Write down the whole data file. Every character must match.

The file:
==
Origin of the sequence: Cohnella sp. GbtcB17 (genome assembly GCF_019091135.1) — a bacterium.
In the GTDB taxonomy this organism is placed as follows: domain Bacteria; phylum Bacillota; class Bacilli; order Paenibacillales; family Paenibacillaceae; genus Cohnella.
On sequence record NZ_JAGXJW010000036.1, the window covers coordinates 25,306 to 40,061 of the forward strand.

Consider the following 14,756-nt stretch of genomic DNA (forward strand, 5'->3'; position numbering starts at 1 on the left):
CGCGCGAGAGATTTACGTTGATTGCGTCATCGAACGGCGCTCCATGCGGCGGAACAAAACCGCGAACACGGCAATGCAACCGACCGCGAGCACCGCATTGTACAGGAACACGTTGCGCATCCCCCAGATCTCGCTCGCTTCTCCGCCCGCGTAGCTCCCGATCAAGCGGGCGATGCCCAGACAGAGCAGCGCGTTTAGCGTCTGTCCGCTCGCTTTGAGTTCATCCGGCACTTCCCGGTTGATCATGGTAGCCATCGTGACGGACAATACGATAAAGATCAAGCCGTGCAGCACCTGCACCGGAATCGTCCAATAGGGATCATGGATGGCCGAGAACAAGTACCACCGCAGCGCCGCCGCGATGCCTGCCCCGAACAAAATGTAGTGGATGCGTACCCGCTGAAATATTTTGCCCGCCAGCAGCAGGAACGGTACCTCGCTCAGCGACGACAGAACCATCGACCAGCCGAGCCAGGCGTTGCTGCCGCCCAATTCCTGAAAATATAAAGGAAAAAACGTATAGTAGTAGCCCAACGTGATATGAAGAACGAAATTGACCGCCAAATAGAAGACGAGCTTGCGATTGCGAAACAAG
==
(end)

Origin of the sequence: Cohnella sp. GbtcB17 (genome assembly GCF_019091135.1) — a bacterium.
In the GTDB taxonomy this organism is placed as follows: domain Bacteria; phylum Bacillota; class Bacilli; order Paenibacillales; family Paenibacillaceae; genus Cohnella.
On sequence record NZ_JAGXJW010000036.1, the window covers coordinates 25,306 to 40,061 of the forward strand.

Consider the following 14,756-nt stretch of genomic DNA (forward strand, 5'->3'; position numbering starts at 1 on the left):
CGCGCGAGAGATTTACGTTGATTGCGTCATCGAACGGCGCTCCATGCGGCGGAACAAAACCGCGAACACGGCAATGCAACCGACCGCGAGCACCGCATTGTACAGGAACACGTTGCGCATCCCCCAGATCTCGCTCGCTTCTCCGCCCGCGTAGCTCCCGATCAAGCGGGCGATGCCCAGACAGAGCAGCGCGTTTAGCGTCTGTCCGCTCGCTTTGAGTTCATCCGGCACTTCCCGGTTGATCATGGTAGCCATCGTGACGGACAATACGATAAAGATCAAGCCGTGCAGCACCTGCACCGGAATCGTCCAATAGGGATCATGGATGGCCGAGAACAAGTACCACCGCAGCGCCGCCGCGATGCCTGCCCCGAACAAAATGTAGTGGATGCGTACCCGCTGAAATATTTTGCCCGCCAGCAGCAGGAACGGTACCTCGCTCAGCGACGACAGAACCATCGACCAGCCGAGCCAGGCGTTGCTGCCGCCCAATTCCTGAAAATATAAAGGAAAAAACGTATAGTAGTAGCCCAACGTGATATGAAGAACGAAATTGACCGCCAAATAGAAGACGAGCTTGCGATTGCGAAACAAG